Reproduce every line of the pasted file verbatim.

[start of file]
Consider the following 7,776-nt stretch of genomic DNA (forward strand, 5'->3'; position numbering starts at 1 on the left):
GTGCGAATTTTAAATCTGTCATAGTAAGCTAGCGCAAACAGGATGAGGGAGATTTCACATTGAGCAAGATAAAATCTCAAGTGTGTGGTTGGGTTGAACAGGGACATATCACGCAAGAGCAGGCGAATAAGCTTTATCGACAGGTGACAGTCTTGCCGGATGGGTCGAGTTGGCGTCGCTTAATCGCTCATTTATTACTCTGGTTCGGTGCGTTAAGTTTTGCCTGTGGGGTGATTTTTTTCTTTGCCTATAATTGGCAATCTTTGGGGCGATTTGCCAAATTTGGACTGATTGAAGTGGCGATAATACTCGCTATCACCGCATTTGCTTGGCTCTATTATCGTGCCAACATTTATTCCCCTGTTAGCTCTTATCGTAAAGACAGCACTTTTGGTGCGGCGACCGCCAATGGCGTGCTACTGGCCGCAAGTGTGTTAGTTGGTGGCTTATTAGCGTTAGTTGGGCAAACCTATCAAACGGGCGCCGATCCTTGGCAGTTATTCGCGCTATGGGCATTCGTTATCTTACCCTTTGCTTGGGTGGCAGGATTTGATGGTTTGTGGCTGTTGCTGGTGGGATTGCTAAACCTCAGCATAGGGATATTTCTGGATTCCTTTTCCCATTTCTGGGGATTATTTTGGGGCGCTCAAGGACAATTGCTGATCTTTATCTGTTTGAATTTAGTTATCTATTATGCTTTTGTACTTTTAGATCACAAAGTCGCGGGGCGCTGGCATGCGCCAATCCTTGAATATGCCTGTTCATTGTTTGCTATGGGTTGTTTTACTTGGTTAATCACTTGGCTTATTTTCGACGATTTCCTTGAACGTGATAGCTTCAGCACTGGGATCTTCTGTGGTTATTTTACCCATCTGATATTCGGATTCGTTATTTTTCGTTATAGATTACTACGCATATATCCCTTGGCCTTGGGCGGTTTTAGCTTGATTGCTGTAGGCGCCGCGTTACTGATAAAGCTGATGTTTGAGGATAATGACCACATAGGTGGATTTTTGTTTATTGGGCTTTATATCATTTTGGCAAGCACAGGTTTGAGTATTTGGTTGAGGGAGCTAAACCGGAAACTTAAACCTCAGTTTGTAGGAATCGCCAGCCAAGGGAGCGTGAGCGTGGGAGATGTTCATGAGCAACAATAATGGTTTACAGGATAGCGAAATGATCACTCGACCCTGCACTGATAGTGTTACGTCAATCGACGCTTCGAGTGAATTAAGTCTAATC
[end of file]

Consider the following 7,776-nt stretch of genomic DNA (forward strand, 5'->3'; position numbering starts at 1 on the left):
GTGCGAATTTTAAATCTGTCATAGTAAGCTAGCGCAAACAGGATGAGGGAGATTTCACATTGAGCAAGATAAAATCTCAAGTGTGTGGTTGGGTTGAACAGGGACATATCACGCAAGAGCAGGCGAATAAGCTTTATCGACAGGTGACAGTCTTGCCGGATGGGTCGAGTTGGCGTCGCTTAATCGCTCATTTATTACTCTGGTTCGGTGCGTTAAGTTTTGCCTGTGGGGTGATTTTTTTCTTTGCCTATAATTGGCAATCTTTGGGGCGATTTGCCAAATTTGGACTGATTGAAGTGGCGATAATACTCGCTATCACCGCATTTGCTTGGCTCTATTATCGTGCCAACATTTATTCCCCTGTTAGCTCTTATCGTAAAGACAGCACTTTTGGTGCGGCGACCGCCAATGGCGTGCTACTGGCCGCAAGTGTGTTAGTTGGTGGCTTATTAGCGTTAGTTGGGCAAACCTATCAAACGGGCGCCGATCCTTGGCAGTTATTCGCGCTATGGGCATTCGTTATCTTACCCTTTGCTTGGGTGGCAGGATTTGATGGTTTGTGGCTGTTGCTGGTGGGATTGCTAAACCTCAGCATAGGGATATTTCTGGATTCCTTTTCCCATTTCTGGGGATTATTTTGGGGCGCTCAAGGACAATTGCTGATCTTTATCTGTTTGAATTTAGTTATCTATTATGCTTTTGTACTTTTAGATCACAAAGTCGCGGGGCGCTGGCATGCGCCAATCCTTGAATATGCCTGTTCATTGTTTGCTATGGGTTGTTTTACTTGGTTAATCACTTGGCTTATTTTCGACGATTTCCTTGAACGTGATAGCTTCAGCACTGGGATCTTCTGTGGTTATTTTACCCATCTGATATTCGGATTCGTTATTTTTCGTTATAGATTACTACGCATATATCCCTTGGCCTTGGGCGGTTTTAGCTTGATTGCTGTAGGCGCCGCGTTACTGATAAAGCTGATGTTTGAGGATAATGACCACATAGGTGGATTTTTGTTTATTGGGCTTTATATCATTTTGGCAAGCACAGGTTTGAGTATTTGGTTGAGGGAGCTAAACCGGAAACTTAAACCTCAGTTTGTAGGAATCGCCAGCCAAGGGAGCGTGAGCGTGGGAGATGTTCATGAGCAACAATAATGGTTTACAGGATAGCGAAATGATCACTCGACCCTGCACTGATAGTGTTACGTCAATCGACGCTTCGAGTGAATTAAGTCTAATC